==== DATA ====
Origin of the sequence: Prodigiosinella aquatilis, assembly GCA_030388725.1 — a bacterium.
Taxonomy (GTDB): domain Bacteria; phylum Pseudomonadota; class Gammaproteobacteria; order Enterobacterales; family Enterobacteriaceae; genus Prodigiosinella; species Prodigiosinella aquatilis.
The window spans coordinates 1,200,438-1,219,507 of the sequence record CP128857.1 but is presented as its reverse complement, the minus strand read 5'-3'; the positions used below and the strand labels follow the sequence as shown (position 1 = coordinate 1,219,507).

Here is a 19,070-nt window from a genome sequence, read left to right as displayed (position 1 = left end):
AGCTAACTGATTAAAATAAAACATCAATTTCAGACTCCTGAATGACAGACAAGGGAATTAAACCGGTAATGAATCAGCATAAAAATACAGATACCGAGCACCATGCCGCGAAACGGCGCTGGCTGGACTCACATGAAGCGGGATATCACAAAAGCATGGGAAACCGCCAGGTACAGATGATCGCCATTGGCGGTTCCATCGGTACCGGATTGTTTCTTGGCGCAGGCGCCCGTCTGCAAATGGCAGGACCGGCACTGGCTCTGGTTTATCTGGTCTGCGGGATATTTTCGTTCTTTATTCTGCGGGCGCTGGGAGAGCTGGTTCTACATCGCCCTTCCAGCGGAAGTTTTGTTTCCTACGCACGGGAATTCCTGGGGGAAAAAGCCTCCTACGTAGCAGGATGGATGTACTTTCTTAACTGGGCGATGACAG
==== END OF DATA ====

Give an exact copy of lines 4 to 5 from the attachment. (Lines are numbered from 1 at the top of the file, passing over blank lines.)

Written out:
Here is a 19,070-nt window from a genome sequence, read left to right as displayed (position 1 = left end):
AGCTAACTGATTAAAATAAAACATCAATTTCAGACTCCTGAATGACAGACAAGGGAATTAAACCGGTAATGAATCAGCATAAAAATACAGATACCGAGCACCATGCCGCGAAACGGCGCTGGCTGGACTCACATGAAGCGGGATATCACAAAAGCATGGGAAACCGCCAGGTACAGATGATCGCCATTGGCGGTTCCATCGGTACCGGATTGTTTCTTGGCGCAGGCGCCCGTCTGCAAATGGCAGGACCGGCACTGGCTCTGGTTTATCTGGTCTGCGGGATATTTTCGTTCTTTATTCTGCGGGCGCTGGGAGAGCTGGTTCTACATCGCCCTTCCAGCGGAAGTTTTGTTTCCTACGCACGGGAATTCCTGGGGGAAAAAGCCTCCTACGTAGCAGGATGGATGTACTTTCTTAACTGGGCGATGACAG